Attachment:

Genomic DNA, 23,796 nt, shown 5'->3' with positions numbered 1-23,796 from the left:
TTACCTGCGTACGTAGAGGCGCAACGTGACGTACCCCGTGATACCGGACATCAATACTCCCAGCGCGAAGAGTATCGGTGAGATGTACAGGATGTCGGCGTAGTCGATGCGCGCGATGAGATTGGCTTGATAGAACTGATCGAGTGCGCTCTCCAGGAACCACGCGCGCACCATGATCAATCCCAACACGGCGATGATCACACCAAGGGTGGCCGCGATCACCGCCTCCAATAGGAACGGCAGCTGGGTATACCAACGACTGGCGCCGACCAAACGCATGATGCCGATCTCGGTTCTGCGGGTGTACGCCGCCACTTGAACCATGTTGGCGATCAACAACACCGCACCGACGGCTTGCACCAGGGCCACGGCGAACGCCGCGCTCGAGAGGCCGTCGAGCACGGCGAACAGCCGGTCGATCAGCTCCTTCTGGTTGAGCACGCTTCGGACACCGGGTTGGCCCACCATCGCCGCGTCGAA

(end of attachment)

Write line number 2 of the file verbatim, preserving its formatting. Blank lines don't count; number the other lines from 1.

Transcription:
TTACCTGCGTACGTAGAGGCGCAACGTGACGTACCCCGTGATACCGGACATCAATACTCCCAGCGCGAAGAGTATCGGTGAGATGTACAGGATGTCGGCGTAGTCGATGCGCGCGATGAGATTGGCTTGATAGAACTGATCGAGTGCGCTCTCCAGGAACCACGCGCGCACCATGATCAATCCCAACACGGCGATGATCACACCAAGGGTGGCCGCGATCACCGCCTCCAATAGGAACGGCAGCTGGGTATACCAACGACTGGCGCCGACCAAACGCATGATGCCGATCTCGGTTCTGCGGGTGTACGCCGCCACTTGAACCATGTTGGCGATCAACAACACCGCACCGACGGCTTGCACCAGGGCCACGGCGAACGCCGCGCTCGAGAGGCCGTCGAGCACGGCGAACAGCCGGTCGATCAGCTCCTTCTGGTTGAGCACGCTTCGGACACCGGGTTGGCCCACCATCGCCGCGTCGAA